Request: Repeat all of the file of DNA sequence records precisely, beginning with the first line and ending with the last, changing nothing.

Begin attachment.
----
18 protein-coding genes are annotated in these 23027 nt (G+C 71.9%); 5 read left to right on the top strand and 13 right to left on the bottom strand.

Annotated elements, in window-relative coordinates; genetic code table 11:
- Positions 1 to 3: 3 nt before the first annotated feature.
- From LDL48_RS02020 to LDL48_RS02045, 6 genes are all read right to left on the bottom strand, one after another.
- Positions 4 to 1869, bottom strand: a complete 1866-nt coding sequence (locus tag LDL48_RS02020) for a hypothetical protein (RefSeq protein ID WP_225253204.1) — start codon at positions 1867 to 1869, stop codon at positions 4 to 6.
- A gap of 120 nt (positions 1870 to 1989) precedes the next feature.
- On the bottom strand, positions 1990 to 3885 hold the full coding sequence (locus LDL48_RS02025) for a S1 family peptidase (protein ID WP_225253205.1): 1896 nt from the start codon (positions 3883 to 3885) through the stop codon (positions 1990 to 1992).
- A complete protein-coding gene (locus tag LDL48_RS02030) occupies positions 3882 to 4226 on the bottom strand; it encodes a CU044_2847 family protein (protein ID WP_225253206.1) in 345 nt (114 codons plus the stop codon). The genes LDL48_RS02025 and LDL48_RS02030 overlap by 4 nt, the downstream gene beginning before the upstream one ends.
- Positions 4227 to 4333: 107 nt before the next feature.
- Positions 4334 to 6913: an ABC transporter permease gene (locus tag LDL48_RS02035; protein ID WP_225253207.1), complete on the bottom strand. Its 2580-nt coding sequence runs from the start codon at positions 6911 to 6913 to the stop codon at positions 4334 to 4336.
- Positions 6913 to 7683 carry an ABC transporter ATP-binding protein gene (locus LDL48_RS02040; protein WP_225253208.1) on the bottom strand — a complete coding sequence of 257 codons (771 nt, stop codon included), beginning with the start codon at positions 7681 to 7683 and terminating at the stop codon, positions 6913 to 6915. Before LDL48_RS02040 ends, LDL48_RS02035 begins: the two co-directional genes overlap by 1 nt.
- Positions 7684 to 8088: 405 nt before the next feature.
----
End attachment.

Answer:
18 protein-coding genes are annotated in these 23027 nt (G+C 71.9%); 5 read left to right on the top strand and 13 right to left on the bottom strand.

Annotated elements, in window-relative coordinates; genetic code table 11:
- Positions 1 to 3: 3 nt before the first annotated feature.
- From LDL48_RS02020 to LDL48_RS02045, 6 genes are all read right to left on the bottom strand, one after another.
- Positions 4 to 1869, bottom strand: a complete 1866-nt coding sequence (locus tag LDL48_RS02020) for a hypothetical protein (RefSeq protein ID WP_225253204.1) — start codon at positions 1867 to 1869, stop codon at positions 4 to 6.
- A gap of 120 nt (positions 1870 to 1989) precedes the next feature.
- On the bottom strand, positions 1990 to 3885 hold the full coding sequence (locus LDL48_RS02025) for a S1 family peptidase (protein ID WP_225253205.1): 1896 nt from the start codon (positions 3883 to 3885) through the stop codon (positions 1990 to 1992).
- A complete protein-coding gene (locus tag LDL48_RS02030) occupies positions 3882 to 4226 on the bottom strand; it encodes a CU044_2847 family protein (protein ID WP_225253206.1) in 345 nt (114 codons plus the stop codon). The genes LDL48_RS02025 and LDL48_RS02030 overlap by 4 nt, the downstream gene beginning before the upstream one ends.
- Positions 4227 to 4333: 107 nt before the next feature.
- Positions 4334 to 6913: an ABC transporter permease gene (locus tag LDL48_RS02035; protein ID WP_225253207.1), complete on the bottom strand. Its 2580-nt coding sequence runs from the start codon at positions 6911 to 6913 to the stop codon at positions 4334 to 4336.
- Positions 6913 to 7683 carry an ABC transporter ATP-binding protein gene (locus LDL48_RS02040; protein WP_225253208.1) on the bottom strand — a complete coding sequence of 257 codons (771 nt, stop codon included), beginning with the start codon at positions 7681 to 7683 and terminating at the stop codon, positions 6913 to 6915. Before LDL48_RS02040 ends, LDL48_RS02035 begins: the two co-directional genes overlap by 1 nt.
- Positions 7684 to 8088: 405 nt before the next feature.